PW2 added that when he entered the bedroom, he found Accused, holding the deceased, squeezing her neck against the wall, and that he stopped Accused.  Before I delve into further testimonies of prosecution witnesses, note with concern that it was not the first time the Accused was reportedly squeezing the neck of the deceased.  PW1 had talked of an earlier incidence where Accused squeezed the neck of the deceased.  This Court’s finding is whether by design or Omission, the constant attacks and assaults of the deceased by Accused, and squeezing of the neck were not actions of an innocent person.  There is no doubt that the neck is one of the vulnerable parts of the body.  And squeezing it from time to time can result in Bizare consequences.  No wonder PW1’s testimony was that deceased could hardly eat or even bathe after the battering by Accused.  And in my view, when an Adult person cries for help that so and so is killing me, in this particular incident, that “Sunday, Sunday, help Bongomin is killing me”, it was no joking matter.  It meant she was being hurt and feeling pain.  And to make matters worse, according to PW1, PW2 and PW3, Accused repeated the assault later on in the night between 11:00 p.m and Mid-night, till PW2 forced the door open after being called from his house by PW1.  After being called from his house by PW1.  After forcing the door open, and asking Accused if the deceased died as a result of those constant beatings, Accused is reported to have told PW2 that he knew what he was doing and he walked away on PW2.  PW2 added that the following morning, the deceased was unable to take drugs as the jaw was completely swollen and broken.  PW1 added that she could not open her mouth, corroborating PW1 who had earlier told Court that the deceased was not able to talk.  In my view, the circumstances of repeated assault of the deceased by the Accused, moreover on vulnerable parts of the body such as the neck and jaw, to the extent of breaking the said jaw were not matters this Court can take lightly.  These were clear manifestations of malice aforethought.  And even when the deceased was admitted in Mulago where she consequently died, Accused, according to PW2 did not do anything and did not even visit the deceased at Mulago Hospital, his wife who was in a critical condition.  And PW2 added that even after informing Accused, he consequently switched off his phone.  In my view, those were circumstances of malice aforethought, particularly when Accused rudely told PW2 that he knew what he was doing.  In other words, what can be discerned from such rude remarks is that Accused did not care whether deceased died or not as stated under S.191(2) of the Penal Code Act.  And that was indeed malice aforethought.  The conduct of the Accused in the premises was not conduct expected of any person by all standards who had a sick wife admitted in a Hospital and on death point.  According to PW2, when he traced Accused through Ojera’s phone to inform him that his wife had died, the Accused did not appear aggrieved at all and he shortly again went into hiding. That was not conduct of an innocent person and in the circumstances amounted to malice aforethought.  And that was further confirmed by the testimony of PW1 during the rigorous cross-examination by Defence Counsel.  She stated:-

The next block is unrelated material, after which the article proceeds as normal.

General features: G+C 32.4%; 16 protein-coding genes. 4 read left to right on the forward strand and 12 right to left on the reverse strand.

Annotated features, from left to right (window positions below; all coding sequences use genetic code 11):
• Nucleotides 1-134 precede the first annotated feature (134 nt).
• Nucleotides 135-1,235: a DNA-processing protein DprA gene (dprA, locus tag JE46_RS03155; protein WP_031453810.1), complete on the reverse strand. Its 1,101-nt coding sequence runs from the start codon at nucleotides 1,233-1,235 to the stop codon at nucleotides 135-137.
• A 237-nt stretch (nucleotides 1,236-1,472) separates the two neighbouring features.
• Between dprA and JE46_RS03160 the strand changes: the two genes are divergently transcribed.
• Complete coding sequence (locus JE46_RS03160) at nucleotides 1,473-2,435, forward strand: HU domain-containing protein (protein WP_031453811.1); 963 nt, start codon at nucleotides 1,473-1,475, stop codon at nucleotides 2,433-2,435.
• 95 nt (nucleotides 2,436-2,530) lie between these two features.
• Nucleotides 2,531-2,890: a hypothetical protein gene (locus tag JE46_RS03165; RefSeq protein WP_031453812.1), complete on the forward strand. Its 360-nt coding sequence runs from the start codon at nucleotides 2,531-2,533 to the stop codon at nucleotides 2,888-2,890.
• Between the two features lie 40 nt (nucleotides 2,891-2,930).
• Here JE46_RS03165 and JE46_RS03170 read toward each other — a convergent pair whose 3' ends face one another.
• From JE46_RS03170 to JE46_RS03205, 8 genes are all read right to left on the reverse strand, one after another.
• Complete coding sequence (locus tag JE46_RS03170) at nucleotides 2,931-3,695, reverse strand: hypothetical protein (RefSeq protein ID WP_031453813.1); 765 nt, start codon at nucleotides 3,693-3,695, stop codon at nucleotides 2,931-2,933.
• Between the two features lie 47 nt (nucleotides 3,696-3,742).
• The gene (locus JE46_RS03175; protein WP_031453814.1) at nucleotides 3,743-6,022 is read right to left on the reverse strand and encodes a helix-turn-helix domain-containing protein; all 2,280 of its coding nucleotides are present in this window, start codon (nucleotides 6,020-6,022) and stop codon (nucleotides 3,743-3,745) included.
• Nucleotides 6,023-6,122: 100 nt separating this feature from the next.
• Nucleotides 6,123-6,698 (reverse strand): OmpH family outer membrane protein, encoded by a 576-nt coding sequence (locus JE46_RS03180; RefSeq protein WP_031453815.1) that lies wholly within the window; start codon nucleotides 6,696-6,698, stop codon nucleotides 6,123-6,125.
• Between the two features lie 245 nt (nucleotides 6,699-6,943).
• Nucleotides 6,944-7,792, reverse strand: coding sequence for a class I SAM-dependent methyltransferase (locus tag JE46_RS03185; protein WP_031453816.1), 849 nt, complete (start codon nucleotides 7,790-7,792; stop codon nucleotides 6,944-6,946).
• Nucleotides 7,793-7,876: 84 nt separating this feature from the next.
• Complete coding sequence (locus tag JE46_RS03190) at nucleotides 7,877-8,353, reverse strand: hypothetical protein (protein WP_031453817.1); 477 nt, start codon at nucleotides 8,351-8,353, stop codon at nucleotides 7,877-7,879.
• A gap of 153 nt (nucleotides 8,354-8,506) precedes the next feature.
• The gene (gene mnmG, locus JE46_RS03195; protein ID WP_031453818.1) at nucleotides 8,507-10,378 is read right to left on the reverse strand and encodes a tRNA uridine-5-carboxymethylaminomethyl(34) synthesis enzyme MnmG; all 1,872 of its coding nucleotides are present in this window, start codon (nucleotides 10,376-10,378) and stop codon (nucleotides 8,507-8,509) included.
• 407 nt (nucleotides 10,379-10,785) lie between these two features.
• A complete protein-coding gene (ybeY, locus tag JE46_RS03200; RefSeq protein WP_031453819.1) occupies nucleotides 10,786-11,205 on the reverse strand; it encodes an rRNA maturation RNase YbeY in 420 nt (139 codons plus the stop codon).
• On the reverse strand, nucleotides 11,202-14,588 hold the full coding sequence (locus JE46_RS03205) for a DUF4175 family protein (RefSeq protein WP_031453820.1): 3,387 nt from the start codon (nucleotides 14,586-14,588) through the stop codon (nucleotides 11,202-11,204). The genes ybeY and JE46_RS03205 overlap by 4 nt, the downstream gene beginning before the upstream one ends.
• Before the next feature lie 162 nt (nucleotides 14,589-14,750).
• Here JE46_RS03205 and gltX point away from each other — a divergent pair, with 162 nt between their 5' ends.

“Sometimes she used to confide in me.  She would tell me “Bongmin beats me a lot. One day he will kill me.”  Despite emotional breakdown and crying from the dock three or four times, PW1 was steady throughout and never faltered.  She withstood the cross-examination and gave straight answers.  She was a witness of truth.  And her testimony was ably corroborated by PW2, who was equally consistent, and PW3.  According to PW3, when she returned to the home of deceased at night after being called by PW1 that mummy was being killed, they found the deceased badly beaten after PW2 had forced the door open.

PW3 testified as follows:-

“The deceased was badly beaten with swollen face and chicks.  We administered First Aid to the deceased.  The Accused had not even bothered to pour water on her.  Blood was coming out of deceased’s mouth.”